The process is quite simple. You go to http://www.paper.li and log in using your Twitter account. Then you click on the button that says "Start a Paper" You will get a screen that looks like this:
In the upper box you enter a title for your paper. Keep the title short but descriptive.
After that you begin to add "streams." These streams are places or keywords the program will search to find content. You can test out the keywords and hashtags by going to the twitter page and running a search on your key words. Let's take a closer look at the items you can add.
First, you can add a single user. This will essentially pull every Tweet from that User. For instance, in my Publishing News for Writers I have the user name for Publishers Weekly and Writers Digest among my streams. Of course, if you want to limit what you get, you can add a filter.
Say I'm preparing a newspaper about Egyptian Archeology. I might want to get the news from Archeology Magazine. So, I enter the Twitter User name for the magazine @archaeologymag . But I'm only interested in Egyptian archeology, so I click on the option to add a filter. I can put in either an exact phrase, or a search which contains all the words I designate, though not in that order, that has any of the words I designate or none of the words I give. Well, in the example, I put in several keywords that would appear in tweets and articles I would be interested in seeing included in the paper.
Secondly, I can choose to include myself and people I follow in the list. If I follow a lot of people who post interesting stuff about this subject, adding them to the list makes sense, but again it is good to identify some filters other wise you might have the program serve up their vacation videos or links to their kids softball scores.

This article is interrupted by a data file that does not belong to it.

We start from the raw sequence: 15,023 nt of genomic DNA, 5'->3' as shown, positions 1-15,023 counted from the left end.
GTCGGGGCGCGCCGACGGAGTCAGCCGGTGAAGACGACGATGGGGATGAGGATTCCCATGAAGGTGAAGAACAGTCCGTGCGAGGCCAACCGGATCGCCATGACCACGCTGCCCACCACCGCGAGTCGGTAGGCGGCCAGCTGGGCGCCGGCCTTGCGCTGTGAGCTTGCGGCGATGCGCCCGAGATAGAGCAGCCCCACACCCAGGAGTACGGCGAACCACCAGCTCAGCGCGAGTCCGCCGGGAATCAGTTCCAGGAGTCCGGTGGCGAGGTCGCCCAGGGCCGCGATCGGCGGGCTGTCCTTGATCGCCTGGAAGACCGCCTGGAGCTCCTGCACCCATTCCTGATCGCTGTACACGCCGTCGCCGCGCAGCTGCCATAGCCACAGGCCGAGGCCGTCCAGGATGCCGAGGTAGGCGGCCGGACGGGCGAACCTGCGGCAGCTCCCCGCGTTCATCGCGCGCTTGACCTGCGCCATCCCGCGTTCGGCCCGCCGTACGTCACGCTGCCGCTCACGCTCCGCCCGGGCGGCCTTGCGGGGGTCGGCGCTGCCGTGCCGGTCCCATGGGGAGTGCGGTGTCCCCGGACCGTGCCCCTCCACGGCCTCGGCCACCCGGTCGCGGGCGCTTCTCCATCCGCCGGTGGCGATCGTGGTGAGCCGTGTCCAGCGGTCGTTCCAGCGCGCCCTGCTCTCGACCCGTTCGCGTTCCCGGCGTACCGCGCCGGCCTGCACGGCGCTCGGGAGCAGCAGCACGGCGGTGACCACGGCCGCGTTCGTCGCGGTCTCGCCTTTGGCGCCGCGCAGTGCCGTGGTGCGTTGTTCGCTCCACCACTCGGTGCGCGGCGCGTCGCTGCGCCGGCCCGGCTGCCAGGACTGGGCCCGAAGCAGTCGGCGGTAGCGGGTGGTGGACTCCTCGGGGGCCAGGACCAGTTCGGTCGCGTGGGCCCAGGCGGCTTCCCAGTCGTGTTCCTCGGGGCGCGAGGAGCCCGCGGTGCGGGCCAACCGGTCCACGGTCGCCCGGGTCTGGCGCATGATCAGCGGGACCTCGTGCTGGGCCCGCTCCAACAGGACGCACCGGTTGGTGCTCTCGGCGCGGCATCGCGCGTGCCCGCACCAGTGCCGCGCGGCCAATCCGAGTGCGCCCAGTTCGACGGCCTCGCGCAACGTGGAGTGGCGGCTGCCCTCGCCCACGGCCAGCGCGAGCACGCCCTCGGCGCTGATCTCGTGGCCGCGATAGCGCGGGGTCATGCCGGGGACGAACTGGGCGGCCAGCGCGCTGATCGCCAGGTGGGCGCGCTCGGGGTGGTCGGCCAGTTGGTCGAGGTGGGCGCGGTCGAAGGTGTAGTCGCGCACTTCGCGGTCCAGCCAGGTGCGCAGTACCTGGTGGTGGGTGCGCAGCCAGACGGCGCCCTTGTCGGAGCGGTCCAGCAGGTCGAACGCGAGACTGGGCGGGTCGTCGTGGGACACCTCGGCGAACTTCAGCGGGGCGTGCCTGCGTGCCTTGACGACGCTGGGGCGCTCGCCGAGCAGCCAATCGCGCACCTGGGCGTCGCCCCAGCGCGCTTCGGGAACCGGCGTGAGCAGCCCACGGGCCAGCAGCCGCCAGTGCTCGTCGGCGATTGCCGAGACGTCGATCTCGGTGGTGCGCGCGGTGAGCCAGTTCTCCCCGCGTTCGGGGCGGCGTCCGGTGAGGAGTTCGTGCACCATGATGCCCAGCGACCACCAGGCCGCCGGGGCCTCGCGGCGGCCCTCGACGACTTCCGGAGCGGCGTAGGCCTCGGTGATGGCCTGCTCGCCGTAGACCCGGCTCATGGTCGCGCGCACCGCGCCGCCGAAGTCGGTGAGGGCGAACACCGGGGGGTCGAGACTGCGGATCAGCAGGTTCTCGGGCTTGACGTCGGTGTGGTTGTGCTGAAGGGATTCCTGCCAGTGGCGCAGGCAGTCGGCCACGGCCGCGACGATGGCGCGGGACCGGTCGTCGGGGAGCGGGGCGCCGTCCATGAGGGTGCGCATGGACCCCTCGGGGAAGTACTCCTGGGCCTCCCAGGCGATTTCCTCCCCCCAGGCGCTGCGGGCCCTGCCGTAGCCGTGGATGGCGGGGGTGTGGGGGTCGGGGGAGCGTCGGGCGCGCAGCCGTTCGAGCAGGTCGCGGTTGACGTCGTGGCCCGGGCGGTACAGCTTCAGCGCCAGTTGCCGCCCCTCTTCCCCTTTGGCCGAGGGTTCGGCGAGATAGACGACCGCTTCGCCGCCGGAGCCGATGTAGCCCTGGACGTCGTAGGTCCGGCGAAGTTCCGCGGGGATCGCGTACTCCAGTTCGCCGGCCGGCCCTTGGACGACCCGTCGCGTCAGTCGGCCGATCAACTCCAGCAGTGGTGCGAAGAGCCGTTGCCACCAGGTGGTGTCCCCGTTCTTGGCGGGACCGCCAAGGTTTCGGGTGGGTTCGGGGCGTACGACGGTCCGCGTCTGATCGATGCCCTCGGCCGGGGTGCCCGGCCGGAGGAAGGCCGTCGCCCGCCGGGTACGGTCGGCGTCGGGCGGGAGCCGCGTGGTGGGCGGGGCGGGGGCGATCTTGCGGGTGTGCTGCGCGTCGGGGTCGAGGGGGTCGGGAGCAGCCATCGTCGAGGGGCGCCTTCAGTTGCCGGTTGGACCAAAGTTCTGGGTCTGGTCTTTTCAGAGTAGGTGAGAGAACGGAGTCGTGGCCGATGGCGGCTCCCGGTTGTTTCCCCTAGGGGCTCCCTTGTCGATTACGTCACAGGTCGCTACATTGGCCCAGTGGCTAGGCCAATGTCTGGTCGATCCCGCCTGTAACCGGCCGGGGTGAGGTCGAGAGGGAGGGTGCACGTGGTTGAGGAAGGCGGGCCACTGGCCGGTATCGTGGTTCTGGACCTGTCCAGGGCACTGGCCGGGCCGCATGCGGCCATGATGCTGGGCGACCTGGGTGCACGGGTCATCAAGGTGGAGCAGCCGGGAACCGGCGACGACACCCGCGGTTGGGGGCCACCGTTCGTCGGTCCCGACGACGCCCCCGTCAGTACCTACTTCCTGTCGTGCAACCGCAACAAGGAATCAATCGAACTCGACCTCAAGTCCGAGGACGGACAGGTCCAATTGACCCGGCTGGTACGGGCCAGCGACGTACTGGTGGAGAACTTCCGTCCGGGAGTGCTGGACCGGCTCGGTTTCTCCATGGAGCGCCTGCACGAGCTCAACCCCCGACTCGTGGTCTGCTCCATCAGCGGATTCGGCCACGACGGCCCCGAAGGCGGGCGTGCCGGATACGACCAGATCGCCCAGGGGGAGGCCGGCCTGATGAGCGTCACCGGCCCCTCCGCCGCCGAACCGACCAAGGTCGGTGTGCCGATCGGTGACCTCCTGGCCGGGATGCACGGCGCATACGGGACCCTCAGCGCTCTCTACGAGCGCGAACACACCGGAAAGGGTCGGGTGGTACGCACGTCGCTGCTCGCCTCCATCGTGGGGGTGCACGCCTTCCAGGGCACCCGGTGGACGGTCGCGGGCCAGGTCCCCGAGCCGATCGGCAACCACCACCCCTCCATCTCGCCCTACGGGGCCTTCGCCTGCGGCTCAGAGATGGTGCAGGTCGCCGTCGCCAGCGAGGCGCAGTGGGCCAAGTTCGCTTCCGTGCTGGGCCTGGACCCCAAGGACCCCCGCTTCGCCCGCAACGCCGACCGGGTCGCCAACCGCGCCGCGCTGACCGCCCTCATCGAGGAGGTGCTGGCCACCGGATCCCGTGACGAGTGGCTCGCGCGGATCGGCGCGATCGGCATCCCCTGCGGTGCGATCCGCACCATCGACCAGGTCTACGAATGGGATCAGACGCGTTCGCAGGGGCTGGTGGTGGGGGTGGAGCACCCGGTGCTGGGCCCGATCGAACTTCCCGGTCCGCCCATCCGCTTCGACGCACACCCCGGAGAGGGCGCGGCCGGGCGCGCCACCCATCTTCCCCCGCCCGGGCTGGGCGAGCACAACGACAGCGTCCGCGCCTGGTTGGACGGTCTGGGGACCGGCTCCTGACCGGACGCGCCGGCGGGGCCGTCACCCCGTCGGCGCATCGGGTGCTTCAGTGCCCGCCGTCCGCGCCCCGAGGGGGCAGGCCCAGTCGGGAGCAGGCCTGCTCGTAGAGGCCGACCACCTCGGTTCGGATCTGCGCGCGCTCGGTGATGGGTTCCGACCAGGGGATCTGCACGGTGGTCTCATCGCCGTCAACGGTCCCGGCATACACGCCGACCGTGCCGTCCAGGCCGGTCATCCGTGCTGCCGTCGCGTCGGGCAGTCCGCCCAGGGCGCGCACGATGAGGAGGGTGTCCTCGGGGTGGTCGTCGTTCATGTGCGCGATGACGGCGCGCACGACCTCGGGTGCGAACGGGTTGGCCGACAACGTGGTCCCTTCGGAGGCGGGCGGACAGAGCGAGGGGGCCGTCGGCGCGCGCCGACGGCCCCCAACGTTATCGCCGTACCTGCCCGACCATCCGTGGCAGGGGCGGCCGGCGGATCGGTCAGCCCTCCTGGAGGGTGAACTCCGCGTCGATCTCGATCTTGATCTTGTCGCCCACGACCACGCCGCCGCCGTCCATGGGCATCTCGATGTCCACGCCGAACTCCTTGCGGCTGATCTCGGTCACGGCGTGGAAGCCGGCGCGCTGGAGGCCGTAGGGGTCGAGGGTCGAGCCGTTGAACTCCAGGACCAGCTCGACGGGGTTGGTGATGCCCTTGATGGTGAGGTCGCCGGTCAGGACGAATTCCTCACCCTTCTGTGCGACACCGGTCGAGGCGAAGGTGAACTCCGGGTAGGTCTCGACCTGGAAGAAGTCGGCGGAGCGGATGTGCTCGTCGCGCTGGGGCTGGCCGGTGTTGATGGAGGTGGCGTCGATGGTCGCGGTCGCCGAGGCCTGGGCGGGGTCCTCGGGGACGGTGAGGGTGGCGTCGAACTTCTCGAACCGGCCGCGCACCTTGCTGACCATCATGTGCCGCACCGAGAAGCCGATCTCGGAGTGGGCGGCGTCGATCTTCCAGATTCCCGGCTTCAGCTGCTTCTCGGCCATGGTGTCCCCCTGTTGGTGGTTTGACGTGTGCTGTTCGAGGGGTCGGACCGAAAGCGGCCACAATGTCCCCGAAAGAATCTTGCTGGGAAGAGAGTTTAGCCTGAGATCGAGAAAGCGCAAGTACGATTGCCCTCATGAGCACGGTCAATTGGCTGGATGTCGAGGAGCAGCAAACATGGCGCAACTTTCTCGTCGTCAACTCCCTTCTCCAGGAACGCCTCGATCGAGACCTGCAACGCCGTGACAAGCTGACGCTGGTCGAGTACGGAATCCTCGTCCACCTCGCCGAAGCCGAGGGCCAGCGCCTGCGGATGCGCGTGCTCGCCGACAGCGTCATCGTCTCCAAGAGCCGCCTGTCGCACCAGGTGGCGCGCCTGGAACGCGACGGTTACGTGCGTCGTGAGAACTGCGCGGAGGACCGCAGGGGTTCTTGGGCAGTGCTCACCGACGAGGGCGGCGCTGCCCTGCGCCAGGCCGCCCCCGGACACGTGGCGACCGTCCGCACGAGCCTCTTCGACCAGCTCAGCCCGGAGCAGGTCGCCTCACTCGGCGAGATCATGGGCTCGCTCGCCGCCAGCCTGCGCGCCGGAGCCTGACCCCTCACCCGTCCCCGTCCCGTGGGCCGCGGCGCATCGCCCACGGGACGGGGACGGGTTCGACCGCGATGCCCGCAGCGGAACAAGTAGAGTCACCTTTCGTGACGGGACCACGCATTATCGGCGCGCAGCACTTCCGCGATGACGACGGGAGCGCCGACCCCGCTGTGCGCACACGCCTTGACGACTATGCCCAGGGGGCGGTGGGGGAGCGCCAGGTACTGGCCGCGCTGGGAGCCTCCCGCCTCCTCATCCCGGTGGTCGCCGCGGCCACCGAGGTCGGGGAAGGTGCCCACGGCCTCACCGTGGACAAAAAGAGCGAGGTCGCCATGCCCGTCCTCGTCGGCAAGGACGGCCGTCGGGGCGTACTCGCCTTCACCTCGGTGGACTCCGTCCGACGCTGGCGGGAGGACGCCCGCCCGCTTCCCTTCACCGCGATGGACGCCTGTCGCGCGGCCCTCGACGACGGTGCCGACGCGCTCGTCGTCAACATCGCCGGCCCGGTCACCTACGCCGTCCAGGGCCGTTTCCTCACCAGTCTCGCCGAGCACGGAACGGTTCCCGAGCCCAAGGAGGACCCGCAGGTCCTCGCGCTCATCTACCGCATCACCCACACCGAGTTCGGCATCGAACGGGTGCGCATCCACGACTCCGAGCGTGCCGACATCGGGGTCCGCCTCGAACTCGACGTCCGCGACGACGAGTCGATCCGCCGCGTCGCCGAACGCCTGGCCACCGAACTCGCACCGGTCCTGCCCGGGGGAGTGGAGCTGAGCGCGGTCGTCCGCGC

I can also add a Twitter List. This would be a select list of my followers which I create on the Twitter site. So, maybe I have a list of archeology feeds from the Smithsonian, Biblical Archeology Review, National Geographic etc. I can put them all into a single list and the program searches those tweets for links to articles, videos, pictures and blogs.
Next, I can add a Twitter #tag. If you use Twitter a lot you know that hashtags (#tags) are ways you can use the twitter public search engine to find tweets on a certain subject. So I might include create a feed using #egypt or #egyptology or #pyramid
The Keywords work like the hashtags just without the hashmark. However, the words are less likely to be specific to that subject. For instance, someone might post something like Before you go to egypt check out this video. Doesn't relate to Egyptian archeology at all.
You can also search through Keywords on Facebook. Again, probably will turn up more false positives than you would like. But using a carefully defined filter it can work.
Finally, you can add an RSS feed. Many blogs, online magazines and websites have RSS feeds. One of my favorite publications, The New Scientist has a bunch of them. I could create an entire newspaper just out of their RSS feeds.
Below this section you have a few more options:
You can choose a language. You might start by leaving it set at Any Language and see if you get too many posts outside your chosen language. Since English, for good or for ill, is pretty much the Lingua Franca of the Web, you probably won't limit yourself too much by choosing it. Other languages may produce fewer stories.
Under this there is a list of possible sections you can create for your paper. If you uncheck them all then your key words and hashtags will be used. If you leave some of the items checked then the program will automatically try to separate them into the appropriate categories with fairly good results.
Once you are finished, you click publish and the program goes to work collecting the stories for your first issue.
Tomorrow: How to Customize and Promote Your Paper